Federal election 2019: voters head to the polling booths

Michael McCormack (Nationals), Richard Foley (United Australia), Michael Bayles (Greens) and Mark Jeffreson (Labor).
Michael McCormack (Nationals), Richard Foley (United Australia), Michael Bayles (Greens) and Mark Jeffreson (Labor).

Young residents, and Australian citizens across the nation, who haven't voted early this federal election will head to the polls on Saturday.

Four candidates have put their hand up for the seat of Riverina, an area which includes Young and Cowra in the east to Ungarie and Ardlethan in the west, and from Tullamore in the north to Tarcutta in the south.

The Nationals' candidate and sitting Member for Riverina Michael McCormack has drawn number one on the ballot paper. He'll be followed on the ballot paper by Greens candidate Michael Bayles, Mark Jeffreson for the Labor Party and the United Australia Party candidate Richard Foley.

Mr McCormack has lived and worked in the Riverina all his life.

He was raised on family farms at Marrar and Brucedale and went to school at Saint Michael's Regional and Trinity Senior High Schools in Wagga Wagga.

Labor candidate Mr Jeffreson runs a financial services firm with this wife and has lived in Wagga since 1987 and was born at Holbrook.

Greens' Mr Bayles, a retired food technologist, grew up on a dairy farm in Tasmania and has lived in the Riverina for the past 30 years.

Wagga plastering business owner Mr Foley, born at Narrandera, is running to put Australians first and give voters a real alternative as the United Australia Party candidate.

Nationals' Michael McCormack said this week that he'd provide better infrastructure for the Riverina if he's re-elected.

Focusing on the Riverina, he also said he'd continue to make Inland Rail a priority, and look at projects under the next rounds of the building better regions fund, which at the moment he oversees.

"We can do that through those really good community infrastructure grants, whether they're sports stadiums or whether they're investing in cultural events," he said.

"It makes such a difference to the arts and culture of a region and I want to make sure the Riverina is a place where people can live, work, enjoy, invest in and make it even more attractive to move to."

He said that he's been to every one of his local government areas during his election campaign, his first campaign as the Nationals' leader, rather than simply the Member for Riverina.

"I just get on and do my job. I never forget that Riverina people are the ones that I'm there to serve first. I speak to the mayors every week, I speak to local people every week," he said.

Greens candidate Michael Bayles says thebiggest priority goes back to climate change. "We've actually got a plan to develop a renewable economy, stop coal mining and stuff like that. A lot of farmers out there can see what climate change has done," he said.

"People that believe the science, and can see the science, can see what climate change is doing, and so that would be the biggest thing, to start implementing our policies so that we can start making a difference in climate change. With our renewable economy, we're creating jobs. There has been a lot of criticism that if we shut down the coal industry, there will be 55,000 or 60,000 people out of work. Our plan's got 180,000 new jobs in renewables."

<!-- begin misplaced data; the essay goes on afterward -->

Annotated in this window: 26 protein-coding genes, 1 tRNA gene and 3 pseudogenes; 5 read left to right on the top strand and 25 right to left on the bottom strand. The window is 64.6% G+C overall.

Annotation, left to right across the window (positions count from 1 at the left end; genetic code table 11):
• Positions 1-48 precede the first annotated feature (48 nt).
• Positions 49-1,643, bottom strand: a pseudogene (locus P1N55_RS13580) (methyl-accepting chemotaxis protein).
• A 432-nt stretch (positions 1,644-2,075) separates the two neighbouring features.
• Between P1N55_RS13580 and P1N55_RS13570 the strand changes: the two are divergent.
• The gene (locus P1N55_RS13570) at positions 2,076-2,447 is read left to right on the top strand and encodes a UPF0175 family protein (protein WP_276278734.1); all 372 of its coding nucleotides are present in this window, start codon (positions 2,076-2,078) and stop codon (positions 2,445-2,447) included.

Labor candidate Mark Jeffreson has drawn number three on the ballot paper. If elected, he said his first order of business would be getting the money back into schools and hospitals.

"Hospitals have been a real problem in the regional areas. Here is Wagga we have a fantastic hospital and terrific staff. The staff that are there are working long, long shifts. We have rules about when truck drivers can drive and when they can't, to try to stop them being fatigued, but there are people walking around hospitals whacked from doing a long, long shift, taking a couple of hours off and then coming back," he said. He said, above all else, Australians deserve an economy which serves people who put into it.

"They should be able to get something out of it other than an occasion job, other than part-time work, other than a job that they can't use to get into their own home and have trouble paying rent. It's not fair that you put into an economy and don't get enough out of it to live reasonably," he said.

United Australia Party candidate Richard Foley has drawn number four on the ballot paper. He says there needs to be more connection with the member and the people of Riverina.

"I would like to have regular - let's say once a month - go down not just in Wagga, but in other areas Forbes, Parkes, Cowra and all these other places," he said.

"We want to set up a sovereign wealth fund to start putting Australia's superannuation into productive agriculture and infrastructure that we own. We also are obviously still supportive of coal," he added.

He said a lot of people are "sick of the current MP entirely", while "others are saying the cost of living is really bad". "You've got the pensioners coming in and they are just really battling. They are really, really suffering and the government insults them with $75 for the year. That's why we are saying we need to lift them - just slightly above the poverty line - with $150 a week, as that's how far behind they are," he said.

Votes can be cast at Young Town Hall, Young Public School and Young North Public School between 8am and 6pm on election day.